With so much time spent in the office, it’s only natural friendships will occur – but should HR be encouraging or discouraging employees from having work spouses?
According to a survey report on work spouses released by Corporate Staffing Services, over 70% of HR managers indicated that they do not support work spouse relationships.
However, 30% of HR managers responded that they support these relationships. For them, these quality work relationships are linked with higher job satisfaction.
From the respondents, those who enjoy spending time with their colleagues are more likely to be motivated and participate in pursuing institutional goals than those without work spouses.
As well as benefits to the way people work and increased organisational productivity, work spouses have been linked to lower levels of absenteeism and turnover.
Not only do people with good working relationships have a reason to turn up to work they also have an incentive to stay with the same company.
While there is a risk of work spouses both moving jobs together, the survey indicates that overall these people are less likely to leave than those who do not have a close friend at work.”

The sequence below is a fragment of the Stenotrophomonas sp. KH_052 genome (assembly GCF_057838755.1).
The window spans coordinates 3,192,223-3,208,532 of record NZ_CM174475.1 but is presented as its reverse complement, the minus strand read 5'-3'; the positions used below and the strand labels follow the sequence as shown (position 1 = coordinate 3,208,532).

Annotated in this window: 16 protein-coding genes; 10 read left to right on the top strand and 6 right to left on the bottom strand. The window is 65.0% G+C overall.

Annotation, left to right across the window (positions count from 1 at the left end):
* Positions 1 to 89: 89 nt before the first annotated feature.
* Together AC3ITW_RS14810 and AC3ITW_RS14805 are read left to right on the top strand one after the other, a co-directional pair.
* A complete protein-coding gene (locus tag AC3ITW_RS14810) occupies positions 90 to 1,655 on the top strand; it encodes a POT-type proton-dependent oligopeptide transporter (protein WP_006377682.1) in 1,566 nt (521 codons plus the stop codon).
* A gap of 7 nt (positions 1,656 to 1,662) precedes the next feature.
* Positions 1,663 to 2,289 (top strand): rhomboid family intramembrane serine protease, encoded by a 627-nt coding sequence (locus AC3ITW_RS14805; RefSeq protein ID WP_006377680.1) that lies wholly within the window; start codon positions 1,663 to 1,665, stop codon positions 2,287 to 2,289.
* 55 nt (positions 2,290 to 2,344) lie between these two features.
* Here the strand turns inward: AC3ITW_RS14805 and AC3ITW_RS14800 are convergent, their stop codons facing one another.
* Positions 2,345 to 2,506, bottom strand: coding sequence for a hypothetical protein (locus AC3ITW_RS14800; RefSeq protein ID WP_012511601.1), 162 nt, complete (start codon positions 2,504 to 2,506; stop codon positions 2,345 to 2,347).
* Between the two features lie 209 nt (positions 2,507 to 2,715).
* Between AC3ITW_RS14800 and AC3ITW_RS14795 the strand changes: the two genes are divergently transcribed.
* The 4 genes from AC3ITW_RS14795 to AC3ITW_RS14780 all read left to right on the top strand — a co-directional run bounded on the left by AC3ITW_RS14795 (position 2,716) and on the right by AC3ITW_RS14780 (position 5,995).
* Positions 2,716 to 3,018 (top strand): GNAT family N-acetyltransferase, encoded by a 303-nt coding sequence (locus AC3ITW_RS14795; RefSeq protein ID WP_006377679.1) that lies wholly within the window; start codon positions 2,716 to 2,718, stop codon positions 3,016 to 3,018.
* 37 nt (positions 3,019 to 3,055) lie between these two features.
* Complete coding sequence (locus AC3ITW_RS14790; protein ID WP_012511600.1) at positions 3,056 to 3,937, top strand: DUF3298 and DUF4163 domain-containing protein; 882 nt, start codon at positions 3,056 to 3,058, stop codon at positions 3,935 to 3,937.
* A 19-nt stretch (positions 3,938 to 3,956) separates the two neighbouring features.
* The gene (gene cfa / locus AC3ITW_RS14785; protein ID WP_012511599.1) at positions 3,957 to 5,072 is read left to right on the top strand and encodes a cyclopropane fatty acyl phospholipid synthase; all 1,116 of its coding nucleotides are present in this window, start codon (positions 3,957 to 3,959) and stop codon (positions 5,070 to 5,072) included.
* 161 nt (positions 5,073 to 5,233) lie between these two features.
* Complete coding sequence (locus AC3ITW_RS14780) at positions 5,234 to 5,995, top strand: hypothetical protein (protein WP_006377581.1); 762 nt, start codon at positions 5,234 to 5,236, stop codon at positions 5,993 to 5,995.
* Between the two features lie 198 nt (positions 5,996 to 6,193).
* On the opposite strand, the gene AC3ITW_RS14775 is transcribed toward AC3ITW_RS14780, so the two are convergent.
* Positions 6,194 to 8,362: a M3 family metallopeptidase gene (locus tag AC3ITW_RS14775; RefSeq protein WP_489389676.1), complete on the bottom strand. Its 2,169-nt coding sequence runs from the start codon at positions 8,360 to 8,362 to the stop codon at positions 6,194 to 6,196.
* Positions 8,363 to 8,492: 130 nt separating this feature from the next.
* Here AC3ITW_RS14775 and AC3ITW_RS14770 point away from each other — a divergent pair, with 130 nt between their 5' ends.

There is a suggestion that these friendships occur even more frequently when people are faced with adversity or are unhappy in their jobs. In this way, these relationships may be acting to protect both the individuals involved and their organisations from the negative effects of lower job satisfaction or decreased stability.
The respondents however consistently show a relationship between work spouses and enhanced organisational outcomes therefore they should not only be tolerated but encouraged.
However, as with any relationship, there are risks with work spouse relationships. If a ‘work marriage’ breaks down it can negatively impact on the work environment in which case it would be vital to remind both parties to remain professional.
Some of their reasons were:
- The objectivity of issues at the workplace is lost.
- Waste organization’s time discussing gossip, family and personal issues.
- It may bring about favouritism and biases in staff treatment.
- Can affect decision making and productivity at the workplace.
- May result in sexual harassment.
- Chances of collusion to mostly defraud the company can be rampant.
- Lack of proper supervision for fear of offending the other party.
- Maybe be a source of cover-ups, unfair decisions in promotions, salary reviews or even work assignments.
- Misuse of Organization’s funds for “work-related” trips which is not the case, un-professionalism, a bad example to younger employees etc.
- They create a case of conflict of interest and subjectivity in work relationship.
- Emotion imbalance among spouses depending on their mood which affects the performance.
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